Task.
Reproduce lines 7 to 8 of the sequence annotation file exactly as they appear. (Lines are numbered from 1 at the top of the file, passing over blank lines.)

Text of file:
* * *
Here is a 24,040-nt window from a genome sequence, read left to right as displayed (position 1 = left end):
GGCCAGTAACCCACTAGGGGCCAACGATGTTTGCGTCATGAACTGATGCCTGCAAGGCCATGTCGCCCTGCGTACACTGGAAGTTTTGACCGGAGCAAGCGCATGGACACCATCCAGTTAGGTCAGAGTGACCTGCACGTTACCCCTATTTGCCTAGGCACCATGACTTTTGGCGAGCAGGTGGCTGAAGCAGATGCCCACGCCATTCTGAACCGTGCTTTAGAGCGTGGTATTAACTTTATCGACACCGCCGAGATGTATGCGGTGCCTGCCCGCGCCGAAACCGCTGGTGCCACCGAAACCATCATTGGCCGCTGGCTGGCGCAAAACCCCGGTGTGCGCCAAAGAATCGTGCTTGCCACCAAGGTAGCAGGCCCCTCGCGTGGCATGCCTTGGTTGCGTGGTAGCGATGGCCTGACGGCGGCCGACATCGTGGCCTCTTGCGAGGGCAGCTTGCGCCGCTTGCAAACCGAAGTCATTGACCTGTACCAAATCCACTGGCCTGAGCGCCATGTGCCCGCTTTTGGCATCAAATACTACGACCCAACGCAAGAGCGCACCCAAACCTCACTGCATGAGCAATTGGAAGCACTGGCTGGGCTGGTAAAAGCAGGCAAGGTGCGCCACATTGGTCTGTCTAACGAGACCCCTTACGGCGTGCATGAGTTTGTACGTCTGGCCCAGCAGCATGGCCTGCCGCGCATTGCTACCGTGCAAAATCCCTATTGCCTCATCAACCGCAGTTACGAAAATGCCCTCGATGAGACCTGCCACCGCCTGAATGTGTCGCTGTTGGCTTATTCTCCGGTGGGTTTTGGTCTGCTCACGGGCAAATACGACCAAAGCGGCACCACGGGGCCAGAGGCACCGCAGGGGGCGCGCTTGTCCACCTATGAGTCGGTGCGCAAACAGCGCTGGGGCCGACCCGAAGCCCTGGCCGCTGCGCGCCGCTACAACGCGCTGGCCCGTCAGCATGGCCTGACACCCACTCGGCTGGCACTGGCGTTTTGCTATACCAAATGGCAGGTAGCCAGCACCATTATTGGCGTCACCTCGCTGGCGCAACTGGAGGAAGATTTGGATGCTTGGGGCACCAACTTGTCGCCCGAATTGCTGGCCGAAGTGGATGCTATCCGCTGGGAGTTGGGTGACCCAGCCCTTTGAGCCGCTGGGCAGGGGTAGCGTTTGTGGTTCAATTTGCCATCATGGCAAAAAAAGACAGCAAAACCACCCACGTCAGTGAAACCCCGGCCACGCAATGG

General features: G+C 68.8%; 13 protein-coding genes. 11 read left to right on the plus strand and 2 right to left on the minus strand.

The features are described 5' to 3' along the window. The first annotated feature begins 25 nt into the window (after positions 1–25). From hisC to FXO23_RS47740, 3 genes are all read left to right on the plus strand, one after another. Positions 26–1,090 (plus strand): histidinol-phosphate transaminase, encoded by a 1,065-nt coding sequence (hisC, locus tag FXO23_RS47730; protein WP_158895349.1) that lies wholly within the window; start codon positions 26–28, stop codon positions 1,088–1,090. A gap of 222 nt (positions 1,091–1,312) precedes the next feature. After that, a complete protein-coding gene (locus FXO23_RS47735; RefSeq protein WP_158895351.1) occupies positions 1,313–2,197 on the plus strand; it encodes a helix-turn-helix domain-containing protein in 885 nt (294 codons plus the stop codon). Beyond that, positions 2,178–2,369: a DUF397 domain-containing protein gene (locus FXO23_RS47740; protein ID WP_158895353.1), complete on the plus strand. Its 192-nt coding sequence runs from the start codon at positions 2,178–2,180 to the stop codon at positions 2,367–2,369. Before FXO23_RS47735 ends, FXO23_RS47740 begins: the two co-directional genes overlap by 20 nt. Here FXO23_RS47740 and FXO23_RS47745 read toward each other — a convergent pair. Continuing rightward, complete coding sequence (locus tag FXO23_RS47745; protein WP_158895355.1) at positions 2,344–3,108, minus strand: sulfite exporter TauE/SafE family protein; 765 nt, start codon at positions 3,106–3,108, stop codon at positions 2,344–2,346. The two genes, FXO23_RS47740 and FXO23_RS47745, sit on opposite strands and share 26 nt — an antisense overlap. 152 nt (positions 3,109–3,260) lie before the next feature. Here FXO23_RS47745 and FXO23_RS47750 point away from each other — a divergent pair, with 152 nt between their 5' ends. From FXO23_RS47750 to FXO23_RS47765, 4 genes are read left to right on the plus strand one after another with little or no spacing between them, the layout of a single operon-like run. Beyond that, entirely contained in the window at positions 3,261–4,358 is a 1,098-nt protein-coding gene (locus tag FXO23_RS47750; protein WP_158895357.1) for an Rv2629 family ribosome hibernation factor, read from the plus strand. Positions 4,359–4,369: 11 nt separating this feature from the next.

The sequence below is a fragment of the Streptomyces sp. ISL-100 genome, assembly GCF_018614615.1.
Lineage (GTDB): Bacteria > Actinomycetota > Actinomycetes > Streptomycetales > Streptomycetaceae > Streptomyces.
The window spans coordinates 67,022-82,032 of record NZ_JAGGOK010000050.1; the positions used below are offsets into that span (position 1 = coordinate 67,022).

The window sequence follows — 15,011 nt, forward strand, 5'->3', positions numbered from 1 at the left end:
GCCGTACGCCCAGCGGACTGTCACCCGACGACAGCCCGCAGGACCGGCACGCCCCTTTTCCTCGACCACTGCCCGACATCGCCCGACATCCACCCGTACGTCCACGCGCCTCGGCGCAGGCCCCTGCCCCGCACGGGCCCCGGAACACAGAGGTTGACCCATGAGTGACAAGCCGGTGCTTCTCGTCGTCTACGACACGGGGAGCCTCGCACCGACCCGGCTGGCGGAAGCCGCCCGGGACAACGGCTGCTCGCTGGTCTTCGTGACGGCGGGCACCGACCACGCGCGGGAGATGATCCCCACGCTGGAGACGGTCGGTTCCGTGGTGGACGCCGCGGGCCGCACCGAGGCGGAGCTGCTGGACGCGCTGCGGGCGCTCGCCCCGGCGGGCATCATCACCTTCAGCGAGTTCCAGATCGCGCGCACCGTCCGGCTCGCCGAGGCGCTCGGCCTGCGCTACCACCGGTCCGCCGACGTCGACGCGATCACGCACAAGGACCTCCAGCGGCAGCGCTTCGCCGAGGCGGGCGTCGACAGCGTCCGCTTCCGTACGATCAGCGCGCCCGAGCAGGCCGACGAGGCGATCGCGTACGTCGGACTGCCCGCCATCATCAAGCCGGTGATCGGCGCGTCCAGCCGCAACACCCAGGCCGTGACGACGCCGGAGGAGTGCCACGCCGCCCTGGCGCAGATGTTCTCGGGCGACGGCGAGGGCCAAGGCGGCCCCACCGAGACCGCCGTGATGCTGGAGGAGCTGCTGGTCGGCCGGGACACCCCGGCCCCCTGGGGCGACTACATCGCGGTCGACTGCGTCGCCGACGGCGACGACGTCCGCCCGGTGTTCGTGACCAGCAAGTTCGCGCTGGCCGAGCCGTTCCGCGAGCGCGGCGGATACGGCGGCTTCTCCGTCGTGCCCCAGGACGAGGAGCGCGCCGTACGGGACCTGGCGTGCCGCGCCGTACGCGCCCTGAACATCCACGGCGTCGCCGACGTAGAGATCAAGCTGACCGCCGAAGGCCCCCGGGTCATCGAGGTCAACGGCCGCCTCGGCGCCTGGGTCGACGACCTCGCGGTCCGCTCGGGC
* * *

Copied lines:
The window spans coordinates 67,022-82,032 of record NZ_JAGGOK010000050.1; the positions used below are offsets into that span (position 1 = coordinate 67,022).

The window sequence follows — 15,011 nt, forward strand, 5'->3', positions numbered from 1 at the left end: